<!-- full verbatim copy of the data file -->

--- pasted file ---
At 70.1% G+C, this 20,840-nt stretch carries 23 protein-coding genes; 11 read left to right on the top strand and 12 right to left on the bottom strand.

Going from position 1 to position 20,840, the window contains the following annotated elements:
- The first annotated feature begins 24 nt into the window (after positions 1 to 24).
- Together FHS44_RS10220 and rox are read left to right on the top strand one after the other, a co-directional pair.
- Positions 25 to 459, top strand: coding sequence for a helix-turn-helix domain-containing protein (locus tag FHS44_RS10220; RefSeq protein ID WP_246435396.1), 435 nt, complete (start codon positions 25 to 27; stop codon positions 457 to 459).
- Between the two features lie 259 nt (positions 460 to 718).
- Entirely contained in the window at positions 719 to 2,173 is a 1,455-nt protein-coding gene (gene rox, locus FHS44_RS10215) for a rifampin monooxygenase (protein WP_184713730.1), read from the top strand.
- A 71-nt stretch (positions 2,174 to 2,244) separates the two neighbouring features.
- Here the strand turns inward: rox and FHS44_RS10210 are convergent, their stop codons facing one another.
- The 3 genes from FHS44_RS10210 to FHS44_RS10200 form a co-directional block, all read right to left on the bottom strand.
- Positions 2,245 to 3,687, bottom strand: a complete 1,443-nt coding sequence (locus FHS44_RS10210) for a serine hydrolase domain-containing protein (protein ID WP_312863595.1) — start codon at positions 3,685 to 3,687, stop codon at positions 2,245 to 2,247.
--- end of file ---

At 70.1% G+C, this 20,840-nt stretch carries 23 protein-coding genes; 11 read left to right on the top strand and 12 right to left on the bottom strand.

Going from position 1 to position 20,840, the window contains the following annotated elements:
- The first annotated feature begins 24 nt into the window (after positions 1 to 24).
- Together FHS44_RS10220 and rox are read left to right on the top strand one after the other, a co-directional pair.
- Positions 25 to 459, top strand: coding sequence for a helix-turn-helix domain-containing protein (locus tag FHS44_RS10220; RefSeq protein ID WP_246435396.1), 435 nt, complete (start codon positions 25 to 27; stop codon positions 457 to 459).
- Between the two features lie 259 nt (positions 460 to 718).
- Entirely contained in the window at positions 719 to 2,173 is a 1,455-nt protein-coding gene (gene rox, locus FHS44_RS10215) for a rifampin monooxygenase (protein WP_184713730.1), read from the top strand.
- A 71-nt stretch (positions 2,174 to 2,244) separates the two neighbouring features.
- Here the strand turns inward: rox and FHS44_RS10210 are convergent, their stop codons facing one another.
- The 3 genes from FHS44_RS10210 to FHS44_RS10200 form a co-directional block, all read right to left on the bottom strand.
- Positions 2,245 to 3,687, bottom strand: a complete 1,443-nt coding sequence (locus FHS44_RS10210) for a serine hydrolase domain-containing protein (protein ID WP_312863595.1) — start codon at positions 3,685 to 3,687, stop codon at positions 2,245 to 2,247.